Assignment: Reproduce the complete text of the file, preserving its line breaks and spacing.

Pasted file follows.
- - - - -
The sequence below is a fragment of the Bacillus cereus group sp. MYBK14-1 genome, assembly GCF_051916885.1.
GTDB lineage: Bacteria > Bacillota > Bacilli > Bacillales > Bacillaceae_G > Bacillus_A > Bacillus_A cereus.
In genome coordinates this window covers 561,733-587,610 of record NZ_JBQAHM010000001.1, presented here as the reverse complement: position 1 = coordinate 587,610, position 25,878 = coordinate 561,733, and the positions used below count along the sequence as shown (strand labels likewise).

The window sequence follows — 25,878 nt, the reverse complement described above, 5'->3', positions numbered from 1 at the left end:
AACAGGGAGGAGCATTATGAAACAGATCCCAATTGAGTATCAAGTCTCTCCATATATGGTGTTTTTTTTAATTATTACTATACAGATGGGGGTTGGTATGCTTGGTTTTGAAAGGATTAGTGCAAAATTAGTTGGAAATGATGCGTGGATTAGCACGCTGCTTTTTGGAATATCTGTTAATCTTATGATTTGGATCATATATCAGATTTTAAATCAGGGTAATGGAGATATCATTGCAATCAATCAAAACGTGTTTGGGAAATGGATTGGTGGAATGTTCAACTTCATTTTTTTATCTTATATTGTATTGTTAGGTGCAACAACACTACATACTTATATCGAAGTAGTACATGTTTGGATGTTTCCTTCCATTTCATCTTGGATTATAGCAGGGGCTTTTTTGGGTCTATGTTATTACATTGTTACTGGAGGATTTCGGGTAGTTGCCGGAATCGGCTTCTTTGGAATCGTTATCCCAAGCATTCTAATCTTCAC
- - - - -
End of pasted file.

The sequence below is a fragment of the Bacillus cereus group sp. MYBK14-1 genome, assembly GCF_051916885.1.
GTDB lineage: Bacteria > Bacillota > Bacilli > Bacillales > Bacillaceae_G > Bacillus_A > Bacillus_A cereus.
In genome coordinates this window covers 561,733-587,610 of record NZ_JBQAHM010000001.1, presented here as the reverse complement: position 1 = coordinate 587,610, position 25,878 = coordinate 561,733, and the positions used below count along the sequence as shown (strand labels likewise).

The window sequence follows — 25,878 nt, the reverse complement described above, 5'->3', positions numbered from 1 at the left end:
AACAGGGAGGAGCATTATGAAACAGATCCCAATTGAGTATCAAGTCTCTCCATATATGGTGTTTTTTTTAATTATTACTATACAGATGGGGGTTGGTATGCTTGGTTTTGAAAGGATTAGTGCAAAATTAGTTGGAAATGATGCGTGGATTAGCACGCTGCTTTTTGGAATATCTGTTAATCTTATGATTTGGATCATATATCAGATTTTAAATCAGGGTAATGGAGATATCATTGCAATCAATCAAAACGTGTTTGGGAAATGGATTGGTGGAATGTTCAACTTCATTTTTTTATCTTATATTGTATTGTTAGGTGCAACAACACTACATACTTATATCGAAGTAGTACATGTTTGGATGTTTCCTTCCATTTCATCTTGGATTATAGCAGGGGCTTTTTTGGGTCTATGTTATTACATTGTTACTGGAGGATTTCGGGTAGTTGCCGGAATCGGCTTCTTTGGAATCGTTATCCCAAGCATTCTAATCTTCAC